By: Mark Fitzgerald
Families of Canadian soldiers killed in Afghanistan have joined news organizations and international free-press groups in condemning the Conservative government’s decision to ban television coverage of the return of four dead soldiers.
Reporters and cameras were not allowed into the military airbase at Trenton, near Toronto, where the fallen soldiers were returned for burial in Canada April 25.
“The Canadian government is following the bad example set by the U.S. administration if it thinks it can hide the facts from the population,” the Paris-based organization Reporter Without Borders said in a statement Thursday. “Respect for the grief of the families is of course necessary, but it should not be used as a pretext that is tantamount to censorship.”
(On the eve of the Iraq invasion in 2003, U.S. President George W. Bush re-imposed a ban on photographs of coffins returning from war. Some photographs have since emerged through freedom of information requests.)
During question time in the House of Commons earlier this week, Canadian Prime Minister Stephen Harper said the ban was imposed to respect the interest of the soldiers’ families.
“It is not about photo ops and media coverage,” Harper said, according to press reports. “It is about what is in the best interests of the families… In the case of dealing with funerals and families who are grieving, I know the minister of national defense’s primary consideration is that we do everything possible to assist at the departmental and political level with the grieving the families may be holding.”
The minister of national defense, Gordon O’Connor, insisted that there “is no intention whatsoever of hiding anything from the press.”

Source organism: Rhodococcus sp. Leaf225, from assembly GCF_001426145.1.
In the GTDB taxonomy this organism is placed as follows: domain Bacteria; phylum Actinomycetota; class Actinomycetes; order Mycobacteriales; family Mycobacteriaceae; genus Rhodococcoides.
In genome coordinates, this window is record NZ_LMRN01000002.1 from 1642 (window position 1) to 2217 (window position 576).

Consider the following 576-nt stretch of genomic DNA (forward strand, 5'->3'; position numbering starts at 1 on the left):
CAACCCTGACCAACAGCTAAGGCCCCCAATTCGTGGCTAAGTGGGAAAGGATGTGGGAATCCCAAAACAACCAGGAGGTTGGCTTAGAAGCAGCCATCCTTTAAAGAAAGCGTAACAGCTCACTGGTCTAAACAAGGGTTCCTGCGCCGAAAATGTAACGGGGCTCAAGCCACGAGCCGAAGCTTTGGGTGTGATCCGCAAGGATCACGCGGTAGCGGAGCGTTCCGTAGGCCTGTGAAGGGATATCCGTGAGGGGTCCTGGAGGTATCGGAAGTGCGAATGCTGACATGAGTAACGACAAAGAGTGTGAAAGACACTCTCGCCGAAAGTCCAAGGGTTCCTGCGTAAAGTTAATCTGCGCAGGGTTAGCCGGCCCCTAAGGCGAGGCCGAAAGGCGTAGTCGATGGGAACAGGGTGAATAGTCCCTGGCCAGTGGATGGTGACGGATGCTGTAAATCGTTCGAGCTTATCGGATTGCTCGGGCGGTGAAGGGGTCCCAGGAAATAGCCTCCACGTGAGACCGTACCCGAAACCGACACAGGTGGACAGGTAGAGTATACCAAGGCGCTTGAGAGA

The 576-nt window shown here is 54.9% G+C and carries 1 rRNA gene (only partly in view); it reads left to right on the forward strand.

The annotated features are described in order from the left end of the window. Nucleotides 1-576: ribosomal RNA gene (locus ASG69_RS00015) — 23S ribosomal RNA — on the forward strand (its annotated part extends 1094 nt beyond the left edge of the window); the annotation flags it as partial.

But according to an article by The Canadian Press, the families of some of the fallen soldiers oppose the ban on media coverage of the returning coffins.
CP quoted Lincoln Dinning, the father of one of the soldiers killed in Afghanistan, as telling his representative in Parliament that he was “dumfounded” by the decision to bar media from the repatriation ceremonies.
Citing comments on CBC, CP also quoted Richard Leger, whose son Marc was killed in 2002, and whose repatriation was covered by the media.
“It was a Canadian thing. It was something we wanted to show all Canadians–what the cost of their liberty is,” Leger said. “It’s still heartwarming to (remember) the people’s faces. People were lined up on (Highway) 401, in 2002, all the way from Trenton to Toronto.”
Canada has about 2,300 deployed in Afghanistan. Since the start of the war in 2001, 15 Canadian troops have been killed there, as was a Canadian diplomat.
Toronto Star national affairs columnist Chantal Hebert wrote Friday that Harper’s decision to ban media from the repatriation ceremonies stemmed from his “well-documented contempt” of the press which blinded him to the potential for a citizen backlash.
“This is a regime that insists on treating the national press as a collective nuisance,” Hebert wrote. “It never passes on an occasion to swat the parliamentary press corps out of the way.”